One of the first words that spring to mind when people think of Africa is ‘sun’. No wonder. Africa is blessed with more sunshine than any other continent on earth.

The future, however, could be much brighter. That’s because the sun is set to become one of the biggest energy sources for the world. The power of the sun is indisputable. If we could harvest just one day of the sun’s energy, it would power the earth for a year.

And Africa is the solar power center of the world. According to the International Energy Agency (IEA), the continent is home to 60% of the best solar resources globally, but houses only 1% of installed solar PV capacity.

The African Development Bank has published estimates suggesting Africa has a potential capacity of 10TW of solar power. But it’s not just the sun. The IEA estimates the sub-Saharan region of Africa alone has 1,300GW wind energy potential and the continent has the capacity to produce 5,000 megatonnes of hydrogen per year.

Despite the wealth of resources at Africa’s disposal, almost 570 million people on the continent live without power. So how does Africa realize its untapped potential to help fuel the continent’s – and the earth’s – future energy needs?

The benefits of achieving that goal are enormous. Renewable energy offers Africa a central role in the new model for cleaner industrialization and economic growth. Investing in renewable energy reduces the continent’s dependence on fossil fuel imports, ensuring a more secure and stable energy supply for economic activities.

As renewable energy technologies like solar and wind become increasingly cost-competitive, they help to lower energy costs and stimulate economic competitiveness. For perspective, in 2006 the cost of a kilowatt hour of solar energy was over$2. Today it is less than two cents.

The transition to renewables also presents a vast opportunity for job creation, particularly in manufacturing, installation, operation, and maintenance of renewable energy infrastructure, benefiting the economy and local communities.

But while the fruits of a successful transition are clear, the question remains, how does Africa get there?

One of the clouds casting a shadow over Africa’s sunny future is the lack of available finance. In its World Energy Transitions Outlook 2023 report, the International Renewable Energy Agency noted the widening investment gap between the Global North and South, pointing out that Africa accounted for only 1% of additional renewable energy capacity in 2022.

That message was reinforced in June by COP28 President-Designate and Masdar Chairman, Dr Sultan Al Jaber at a roundtable discussion at the Summit for a New Global Financing Pact in Paris, when he remarked: “Climate finance is nowhere near available enough, accessible enough and affordable enough – especially for countries in the Global South.”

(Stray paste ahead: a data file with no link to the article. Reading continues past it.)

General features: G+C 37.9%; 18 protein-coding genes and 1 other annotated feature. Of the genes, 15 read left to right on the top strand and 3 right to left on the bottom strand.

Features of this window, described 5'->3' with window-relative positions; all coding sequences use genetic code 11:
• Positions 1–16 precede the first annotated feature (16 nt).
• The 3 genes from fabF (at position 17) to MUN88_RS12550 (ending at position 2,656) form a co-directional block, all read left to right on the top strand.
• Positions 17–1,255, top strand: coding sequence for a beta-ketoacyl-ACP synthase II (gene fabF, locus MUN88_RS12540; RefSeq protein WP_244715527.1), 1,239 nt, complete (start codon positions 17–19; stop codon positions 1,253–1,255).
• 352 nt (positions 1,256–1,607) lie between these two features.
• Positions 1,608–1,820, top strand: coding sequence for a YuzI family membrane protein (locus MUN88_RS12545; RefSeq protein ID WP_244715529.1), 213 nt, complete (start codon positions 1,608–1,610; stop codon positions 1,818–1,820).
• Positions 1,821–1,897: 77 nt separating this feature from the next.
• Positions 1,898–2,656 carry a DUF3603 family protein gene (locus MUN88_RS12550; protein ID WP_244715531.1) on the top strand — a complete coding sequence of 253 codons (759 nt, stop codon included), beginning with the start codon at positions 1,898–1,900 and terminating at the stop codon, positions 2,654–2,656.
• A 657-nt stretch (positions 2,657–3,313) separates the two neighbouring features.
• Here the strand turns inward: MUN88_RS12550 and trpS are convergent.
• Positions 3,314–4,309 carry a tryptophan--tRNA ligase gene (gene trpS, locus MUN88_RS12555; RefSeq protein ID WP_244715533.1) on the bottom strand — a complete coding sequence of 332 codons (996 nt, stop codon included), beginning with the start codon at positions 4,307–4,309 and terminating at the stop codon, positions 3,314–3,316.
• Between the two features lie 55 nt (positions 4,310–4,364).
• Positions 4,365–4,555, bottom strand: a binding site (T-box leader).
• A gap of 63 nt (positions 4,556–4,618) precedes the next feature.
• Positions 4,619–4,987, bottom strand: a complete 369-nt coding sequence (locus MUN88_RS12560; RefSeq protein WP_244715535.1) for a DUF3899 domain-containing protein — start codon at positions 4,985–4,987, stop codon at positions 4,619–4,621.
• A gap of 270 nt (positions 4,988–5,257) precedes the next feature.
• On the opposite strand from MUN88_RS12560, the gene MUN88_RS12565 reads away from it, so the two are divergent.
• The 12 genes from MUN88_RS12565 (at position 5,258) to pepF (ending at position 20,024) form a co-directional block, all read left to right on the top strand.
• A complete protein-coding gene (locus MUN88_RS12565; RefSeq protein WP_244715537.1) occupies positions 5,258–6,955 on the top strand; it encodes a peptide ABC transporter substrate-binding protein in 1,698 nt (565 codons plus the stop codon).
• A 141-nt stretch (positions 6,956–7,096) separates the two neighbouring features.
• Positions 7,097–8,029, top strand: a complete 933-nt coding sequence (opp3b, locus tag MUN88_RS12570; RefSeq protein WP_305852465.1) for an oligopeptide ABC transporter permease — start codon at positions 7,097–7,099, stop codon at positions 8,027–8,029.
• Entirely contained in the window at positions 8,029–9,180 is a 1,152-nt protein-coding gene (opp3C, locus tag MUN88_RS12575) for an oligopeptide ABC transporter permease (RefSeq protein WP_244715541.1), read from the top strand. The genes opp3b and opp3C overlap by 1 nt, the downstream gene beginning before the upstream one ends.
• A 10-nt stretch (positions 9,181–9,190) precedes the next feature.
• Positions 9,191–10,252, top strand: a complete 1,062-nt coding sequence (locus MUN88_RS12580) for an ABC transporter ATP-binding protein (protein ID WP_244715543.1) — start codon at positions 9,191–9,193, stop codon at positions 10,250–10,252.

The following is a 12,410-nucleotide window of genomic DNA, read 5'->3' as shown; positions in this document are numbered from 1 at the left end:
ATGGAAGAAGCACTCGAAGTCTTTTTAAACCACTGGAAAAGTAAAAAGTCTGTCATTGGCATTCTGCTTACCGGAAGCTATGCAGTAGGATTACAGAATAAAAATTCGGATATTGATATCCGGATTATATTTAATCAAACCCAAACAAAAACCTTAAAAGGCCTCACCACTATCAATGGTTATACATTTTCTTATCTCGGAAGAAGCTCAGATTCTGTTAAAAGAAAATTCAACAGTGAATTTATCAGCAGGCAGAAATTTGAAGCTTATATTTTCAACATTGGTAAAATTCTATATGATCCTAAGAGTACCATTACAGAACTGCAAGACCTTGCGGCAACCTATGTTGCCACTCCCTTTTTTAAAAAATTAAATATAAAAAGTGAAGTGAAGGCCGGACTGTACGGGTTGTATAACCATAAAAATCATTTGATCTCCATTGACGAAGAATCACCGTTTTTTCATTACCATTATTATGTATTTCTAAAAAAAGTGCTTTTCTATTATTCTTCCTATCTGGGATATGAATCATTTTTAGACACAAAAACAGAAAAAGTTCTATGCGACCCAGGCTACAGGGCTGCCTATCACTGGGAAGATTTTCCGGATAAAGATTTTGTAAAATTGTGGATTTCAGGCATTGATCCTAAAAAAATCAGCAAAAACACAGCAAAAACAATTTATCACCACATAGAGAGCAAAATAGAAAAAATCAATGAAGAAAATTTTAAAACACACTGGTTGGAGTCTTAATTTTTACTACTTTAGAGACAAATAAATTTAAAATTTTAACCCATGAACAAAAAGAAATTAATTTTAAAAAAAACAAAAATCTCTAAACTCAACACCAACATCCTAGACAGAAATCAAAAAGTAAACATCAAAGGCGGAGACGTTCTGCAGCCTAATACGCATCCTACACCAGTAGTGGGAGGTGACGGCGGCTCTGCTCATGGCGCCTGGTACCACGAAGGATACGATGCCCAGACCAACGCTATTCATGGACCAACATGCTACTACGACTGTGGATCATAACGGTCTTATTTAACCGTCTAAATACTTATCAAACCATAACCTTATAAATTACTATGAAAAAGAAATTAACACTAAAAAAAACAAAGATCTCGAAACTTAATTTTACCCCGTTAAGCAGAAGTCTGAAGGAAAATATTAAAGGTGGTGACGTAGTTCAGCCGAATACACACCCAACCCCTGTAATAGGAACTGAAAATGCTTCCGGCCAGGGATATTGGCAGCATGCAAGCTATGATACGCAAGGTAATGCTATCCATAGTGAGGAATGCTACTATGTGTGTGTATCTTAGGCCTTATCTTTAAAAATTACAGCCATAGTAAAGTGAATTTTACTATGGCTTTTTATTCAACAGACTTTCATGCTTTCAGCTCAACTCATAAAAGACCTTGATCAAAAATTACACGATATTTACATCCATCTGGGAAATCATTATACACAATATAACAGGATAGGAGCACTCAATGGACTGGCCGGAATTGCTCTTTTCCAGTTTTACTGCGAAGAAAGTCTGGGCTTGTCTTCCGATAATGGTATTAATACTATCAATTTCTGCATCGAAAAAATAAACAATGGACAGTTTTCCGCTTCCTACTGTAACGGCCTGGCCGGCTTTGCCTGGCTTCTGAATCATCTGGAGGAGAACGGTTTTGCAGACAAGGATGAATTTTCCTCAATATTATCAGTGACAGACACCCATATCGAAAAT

To appreciate the scale of the issue, it’s worth noting that clean energy investment in Africa represents only 2% of the global total. According to the IEA, to achieve its energy and climate goals, Africa would need investment of $190 billion each year from 2026 to 2030, with two-thirds going to clean energy. That would take the share of energy investment in Africa’s GDP to 6.1% in the 2026-30 period, but Africa’s energy investment would still be only around 5% of the global total.

The IEA has called on multilateral development banks to make increasing financial flows to Africa “an absolute priority”, arguing the banks should increase concessional finance to Africa and use it more strategically “to better leverage private capital. This includes domestic financial markets, which need to more than double in size by the second-half of this decade”. It conceded, however, that high debt burdens remain a challenge to investments.

As a nation, the UAE has sought to raise public and private sector funds to invest in the development of Africa’s renewable energy sector with the Etihad 7 initiative, which has set a target of 20GW of capacity to supply 100 million people across the continent with clean electricity by 2035.

The UAE’s flagship renewable energy company, Masdar, is heavily involved in the initiative, with agreements for projects that have a combined generation capacity of 7GW in Uganda, Angola, Zambia and Tanzania.

A first mover in pioneering energy projects in Africa for over a decade, Masdar, through its Infinity Power platform, holds more than 2GW of clean energy projects across the continent including Egypt, Morocco, Senegal, Mauritania, and South Africa. Masdar has already deployed $2 billion of capital to Africa and is on track to deliver 10GW of renewable energy projects across the continent by 2030.

In September this year, Masdar announced it was mobilizing $10 billion of investment to accelerate 10GW of clean energy projects in Africa, as part of the UAE’s investment initiative announced at Africa Climate Week.

Masdar’s Chief Executive Officer, Mohamed Jameel Al Ramahi, said: As the largest renewable energy company in Africa, it is fitting that Masdar, with its Infinity Power platform, should take this bold step forward which will unlock much needed investment for the energy transition. Africa is a key strategic market for Masdar and we are proud of our history of clean energy projects there.”

Positive actions like these that help accelerate the delivery of finance to the development of clean energy projects in Africa are needed more than ever if the continent is to achieve its full potential as one of the world’s leading renewable energy providers.

Africa deserves a future where its name is synonymous with words like ‘energy’ and ‘power’. The UAE and Masdar are doing their part to make it happen.

Source: Forbes Africa